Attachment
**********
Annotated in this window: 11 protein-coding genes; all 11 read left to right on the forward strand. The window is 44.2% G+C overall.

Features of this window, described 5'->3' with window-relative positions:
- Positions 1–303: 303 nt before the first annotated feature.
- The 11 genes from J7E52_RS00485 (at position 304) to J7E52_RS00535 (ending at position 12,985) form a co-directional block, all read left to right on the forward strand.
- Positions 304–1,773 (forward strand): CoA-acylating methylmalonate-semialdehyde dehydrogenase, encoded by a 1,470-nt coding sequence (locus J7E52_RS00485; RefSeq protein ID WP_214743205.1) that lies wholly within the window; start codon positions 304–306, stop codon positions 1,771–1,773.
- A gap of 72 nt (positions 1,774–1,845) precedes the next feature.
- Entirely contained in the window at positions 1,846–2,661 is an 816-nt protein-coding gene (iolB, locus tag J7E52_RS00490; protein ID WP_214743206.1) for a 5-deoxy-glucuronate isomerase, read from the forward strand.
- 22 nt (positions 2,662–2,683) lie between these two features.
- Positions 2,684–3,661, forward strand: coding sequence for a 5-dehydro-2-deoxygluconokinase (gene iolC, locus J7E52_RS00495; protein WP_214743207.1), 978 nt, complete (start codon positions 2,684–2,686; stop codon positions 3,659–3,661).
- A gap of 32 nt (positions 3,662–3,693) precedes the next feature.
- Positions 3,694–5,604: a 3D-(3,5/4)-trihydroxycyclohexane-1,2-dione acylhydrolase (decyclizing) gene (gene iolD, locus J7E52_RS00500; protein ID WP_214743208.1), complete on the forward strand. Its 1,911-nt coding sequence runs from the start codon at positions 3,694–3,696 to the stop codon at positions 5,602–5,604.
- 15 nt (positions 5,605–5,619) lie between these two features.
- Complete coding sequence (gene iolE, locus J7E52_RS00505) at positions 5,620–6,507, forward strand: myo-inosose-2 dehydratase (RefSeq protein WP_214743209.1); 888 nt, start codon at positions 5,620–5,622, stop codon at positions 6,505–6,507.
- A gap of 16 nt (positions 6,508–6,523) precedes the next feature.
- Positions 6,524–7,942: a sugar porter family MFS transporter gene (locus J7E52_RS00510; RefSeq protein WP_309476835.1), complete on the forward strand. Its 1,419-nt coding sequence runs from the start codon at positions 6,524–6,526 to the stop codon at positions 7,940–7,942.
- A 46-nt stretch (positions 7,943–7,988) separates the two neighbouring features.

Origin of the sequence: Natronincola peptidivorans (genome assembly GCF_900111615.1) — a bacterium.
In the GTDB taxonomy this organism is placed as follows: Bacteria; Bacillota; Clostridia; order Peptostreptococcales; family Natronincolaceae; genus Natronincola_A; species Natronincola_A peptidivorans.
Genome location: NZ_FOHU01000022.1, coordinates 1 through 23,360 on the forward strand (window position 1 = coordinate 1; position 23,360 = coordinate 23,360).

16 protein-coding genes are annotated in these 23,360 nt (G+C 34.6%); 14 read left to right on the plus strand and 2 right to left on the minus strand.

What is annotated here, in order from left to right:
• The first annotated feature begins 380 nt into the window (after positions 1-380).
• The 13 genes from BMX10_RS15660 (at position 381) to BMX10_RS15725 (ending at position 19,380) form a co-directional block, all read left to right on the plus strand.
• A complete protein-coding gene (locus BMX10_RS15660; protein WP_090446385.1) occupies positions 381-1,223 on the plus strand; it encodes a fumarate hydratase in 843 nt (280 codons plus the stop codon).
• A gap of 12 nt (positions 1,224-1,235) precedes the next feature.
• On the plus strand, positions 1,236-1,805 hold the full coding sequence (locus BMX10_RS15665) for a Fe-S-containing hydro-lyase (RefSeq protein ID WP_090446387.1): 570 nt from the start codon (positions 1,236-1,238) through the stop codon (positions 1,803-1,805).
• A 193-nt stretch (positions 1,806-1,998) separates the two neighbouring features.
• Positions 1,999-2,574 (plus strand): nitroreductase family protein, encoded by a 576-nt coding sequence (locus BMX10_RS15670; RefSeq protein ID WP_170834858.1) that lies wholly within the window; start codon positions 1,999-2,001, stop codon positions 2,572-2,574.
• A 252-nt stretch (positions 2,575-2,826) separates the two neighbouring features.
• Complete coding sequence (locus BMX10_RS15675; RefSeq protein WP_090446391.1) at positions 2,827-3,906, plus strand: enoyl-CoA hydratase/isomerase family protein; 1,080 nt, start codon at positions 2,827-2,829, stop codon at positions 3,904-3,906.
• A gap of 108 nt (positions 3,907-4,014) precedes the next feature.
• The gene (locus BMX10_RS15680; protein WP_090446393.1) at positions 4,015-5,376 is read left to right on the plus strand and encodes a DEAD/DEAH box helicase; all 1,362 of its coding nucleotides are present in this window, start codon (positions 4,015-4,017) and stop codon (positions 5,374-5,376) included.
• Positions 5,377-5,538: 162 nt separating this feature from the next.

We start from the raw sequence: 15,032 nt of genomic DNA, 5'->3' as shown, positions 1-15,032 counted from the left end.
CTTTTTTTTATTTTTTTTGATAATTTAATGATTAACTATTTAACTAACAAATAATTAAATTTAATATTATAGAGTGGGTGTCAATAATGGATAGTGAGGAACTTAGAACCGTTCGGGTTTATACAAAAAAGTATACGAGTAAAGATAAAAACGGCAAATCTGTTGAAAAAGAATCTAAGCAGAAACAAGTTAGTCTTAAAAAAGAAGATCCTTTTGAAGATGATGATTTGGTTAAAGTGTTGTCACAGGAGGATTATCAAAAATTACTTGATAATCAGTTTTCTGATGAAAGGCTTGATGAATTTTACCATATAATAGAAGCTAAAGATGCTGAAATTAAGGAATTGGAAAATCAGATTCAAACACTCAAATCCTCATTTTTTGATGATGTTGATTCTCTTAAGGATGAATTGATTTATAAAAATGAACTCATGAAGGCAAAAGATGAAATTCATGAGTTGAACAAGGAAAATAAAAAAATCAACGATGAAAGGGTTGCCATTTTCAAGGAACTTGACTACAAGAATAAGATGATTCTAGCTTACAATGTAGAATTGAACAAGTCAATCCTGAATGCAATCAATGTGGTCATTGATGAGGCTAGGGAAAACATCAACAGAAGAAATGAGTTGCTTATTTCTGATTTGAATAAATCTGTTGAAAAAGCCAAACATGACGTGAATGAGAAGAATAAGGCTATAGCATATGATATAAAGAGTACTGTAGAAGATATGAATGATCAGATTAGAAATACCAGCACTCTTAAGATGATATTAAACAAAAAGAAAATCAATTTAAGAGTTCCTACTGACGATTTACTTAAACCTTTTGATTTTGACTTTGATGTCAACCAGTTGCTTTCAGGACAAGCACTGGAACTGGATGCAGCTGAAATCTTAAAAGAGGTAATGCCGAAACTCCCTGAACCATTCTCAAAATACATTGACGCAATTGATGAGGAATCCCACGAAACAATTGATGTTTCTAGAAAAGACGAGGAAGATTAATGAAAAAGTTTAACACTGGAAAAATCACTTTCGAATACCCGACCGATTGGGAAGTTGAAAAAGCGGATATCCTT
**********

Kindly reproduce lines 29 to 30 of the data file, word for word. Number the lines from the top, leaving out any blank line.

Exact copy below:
• A 252-nt stretch (positions 2,575-2,826) separates the two neighbouring features.
• Complete coding sequence (locus BMX10_RS15675; RefSeq protein WP_090446391.1) at positions 2,827-3,906, plus strand: enoyl-CoA hydratase/isomerase family protein; 1,080 nt, start codon at positions 2,827-2,829, stop codon at positions 3,904-3,906.